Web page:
Share the glory. If it’s you sitting on the throne then everyone starts to get a little antsy. I like to say that shared glory is the key to a sustainable success. I’ve had a number of projects and I don’t think I’ve told John this, but I’ve had a couple of things where I’ve collaborated with someone and then I’ve let them announce their part of it first, because that’s a good way to get great relationship. It doesn’t really matter to me if I announce it now or in a week’s time. It helps share the success, it helps share the glory. It means everyone is a little bit more on site and it builds trust. The point that was made earlier today about trust is a very important one and the way that you build trust is by having integrity, following through on what you’re doing and to share the glory a little. Sharing the glory is a very important part because if everyone feels like they’re getting out of the collaboration what they need to justify their work, to justify to their bosses, to justify their investment of time, then that’s a very good thing for everyone.

Everything great starts small. This goes to the point of doing pilots, doing demos. How many of you have heard the term release early, release often? Not many. It’s a technology sector idea, but the idea is rather than taking, in big terms, rather than taking four years to scope something out and then get $100 million and then implement it, yeah I know, right? You actually start to do smaller modular projects and if it fails straight away, then at least you haven’t spent four years and $100 million failing. The other part of release early, release often is fail early, fail often, which sounds very scary in the public sector but it’s a very important thing because from failure and from early releases, you get lessons. You can iteratively improve projects or policies or outcomes that you’re doing if you continually getting out there and actually testing with people and demoing and doing pilots. It’s a very, very useful thing to realise that sometimes even the tiniest baby step is still a step and for yourselves as individuals, we don’t always get the big success that we hope and so you need to make sure that you have a continuous success loop in your own environment and for yourself to make sure that you maintain your own sense of moving forward, I guess, so even small steps are very important steps. Audience Member: Fail early, fail often to succeed sooner. Pia Waugh: That’s probably a better sentence.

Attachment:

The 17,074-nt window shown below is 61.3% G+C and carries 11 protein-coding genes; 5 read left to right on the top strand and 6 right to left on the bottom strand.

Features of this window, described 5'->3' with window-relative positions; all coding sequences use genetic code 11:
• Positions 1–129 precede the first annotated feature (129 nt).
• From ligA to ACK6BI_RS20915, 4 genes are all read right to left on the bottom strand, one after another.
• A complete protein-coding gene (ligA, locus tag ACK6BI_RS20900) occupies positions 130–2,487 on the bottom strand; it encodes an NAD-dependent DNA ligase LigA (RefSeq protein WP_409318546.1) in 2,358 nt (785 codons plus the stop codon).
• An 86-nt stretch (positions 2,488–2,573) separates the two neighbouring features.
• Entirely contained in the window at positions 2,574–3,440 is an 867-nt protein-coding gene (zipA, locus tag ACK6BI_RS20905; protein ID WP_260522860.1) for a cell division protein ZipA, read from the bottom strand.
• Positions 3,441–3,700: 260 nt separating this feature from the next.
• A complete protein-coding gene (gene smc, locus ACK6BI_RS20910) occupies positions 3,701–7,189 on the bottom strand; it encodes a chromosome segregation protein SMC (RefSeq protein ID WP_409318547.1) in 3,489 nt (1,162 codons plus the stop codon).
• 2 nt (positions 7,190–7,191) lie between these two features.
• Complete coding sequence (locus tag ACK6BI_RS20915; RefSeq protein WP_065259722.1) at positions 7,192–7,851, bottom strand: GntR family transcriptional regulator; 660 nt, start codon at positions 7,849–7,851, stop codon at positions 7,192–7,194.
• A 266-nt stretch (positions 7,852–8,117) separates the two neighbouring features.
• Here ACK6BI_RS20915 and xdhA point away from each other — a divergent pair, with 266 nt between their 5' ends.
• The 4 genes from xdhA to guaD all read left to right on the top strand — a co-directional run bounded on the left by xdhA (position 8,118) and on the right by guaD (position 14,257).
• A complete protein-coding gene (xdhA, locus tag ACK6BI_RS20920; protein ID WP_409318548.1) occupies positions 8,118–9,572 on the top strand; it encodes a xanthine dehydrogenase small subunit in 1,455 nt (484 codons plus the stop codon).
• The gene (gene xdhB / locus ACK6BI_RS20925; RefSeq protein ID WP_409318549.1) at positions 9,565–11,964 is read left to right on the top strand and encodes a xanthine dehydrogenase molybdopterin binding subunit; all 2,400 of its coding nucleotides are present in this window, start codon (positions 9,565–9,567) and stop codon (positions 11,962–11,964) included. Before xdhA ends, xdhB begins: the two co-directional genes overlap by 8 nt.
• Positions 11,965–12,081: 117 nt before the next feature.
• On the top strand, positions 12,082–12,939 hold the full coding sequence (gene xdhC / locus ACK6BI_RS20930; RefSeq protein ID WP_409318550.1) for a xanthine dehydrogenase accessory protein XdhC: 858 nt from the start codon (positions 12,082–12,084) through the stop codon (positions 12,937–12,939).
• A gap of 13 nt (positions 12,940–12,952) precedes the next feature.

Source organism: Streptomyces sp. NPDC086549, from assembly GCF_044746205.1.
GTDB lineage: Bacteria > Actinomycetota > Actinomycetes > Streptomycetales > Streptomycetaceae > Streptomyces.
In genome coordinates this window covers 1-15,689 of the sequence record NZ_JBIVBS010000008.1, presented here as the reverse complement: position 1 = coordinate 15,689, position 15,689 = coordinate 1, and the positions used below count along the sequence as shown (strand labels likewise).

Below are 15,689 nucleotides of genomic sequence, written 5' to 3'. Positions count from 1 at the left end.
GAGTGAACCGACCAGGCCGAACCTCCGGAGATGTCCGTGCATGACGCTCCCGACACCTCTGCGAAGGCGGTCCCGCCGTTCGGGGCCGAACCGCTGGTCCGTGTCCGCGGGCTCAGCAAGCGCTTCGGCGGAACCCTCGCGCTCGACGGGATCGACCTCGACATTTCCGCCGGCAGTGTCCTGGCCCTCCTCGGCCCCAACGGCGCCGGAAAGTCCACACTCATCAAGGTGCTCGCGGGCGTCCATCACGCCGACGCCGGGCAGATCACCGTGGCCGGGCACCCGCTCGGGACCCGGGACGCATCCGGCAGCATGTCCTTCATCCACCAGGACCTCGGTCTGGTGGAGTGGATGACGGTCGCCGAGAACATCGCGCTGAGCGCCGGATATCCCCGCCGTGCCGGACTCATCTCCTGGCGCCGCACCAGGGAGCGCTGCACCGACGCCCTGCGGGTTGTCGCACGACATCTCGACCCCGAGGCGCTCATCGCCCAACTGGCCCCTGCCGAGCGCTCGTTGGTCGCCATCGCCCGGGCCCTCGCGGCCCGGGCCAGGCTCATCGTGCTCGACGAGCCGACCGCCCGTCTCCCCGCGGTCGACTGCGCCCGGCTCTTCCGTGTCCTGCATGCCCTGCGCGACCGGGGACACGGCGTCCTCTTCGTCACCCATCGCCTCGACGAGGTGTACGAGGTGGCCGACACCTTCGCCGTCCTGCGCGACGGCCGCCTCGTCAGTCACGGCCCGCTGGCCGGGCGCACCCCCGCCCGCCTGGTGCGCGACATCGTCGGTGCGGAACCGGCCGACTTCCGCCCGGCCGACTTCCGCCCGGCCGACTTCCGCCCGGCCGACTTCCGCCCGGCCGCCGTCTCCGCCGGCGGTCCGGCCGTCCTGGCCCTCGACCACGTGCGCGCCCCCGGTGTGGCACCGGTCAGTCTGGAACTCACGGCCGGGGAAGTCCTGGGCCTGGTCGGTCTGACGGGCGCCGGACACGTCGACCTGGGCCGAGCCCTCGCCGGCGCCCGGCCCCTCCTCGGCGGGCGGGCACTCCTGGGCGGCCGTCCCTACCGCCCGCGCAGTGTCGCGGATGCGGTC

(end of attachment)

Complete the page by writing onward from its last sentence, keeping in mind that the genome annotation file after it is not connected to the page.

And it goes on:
There’s a lot of lessons that we can learn from other sector and from other industries, from both the corporate and community sectors, that don’t always necessarily translate in the first instance; but they’re tried and true in those sectors. Understanding why they work and why they do or in some cases don’t map to our sector, I think is very important.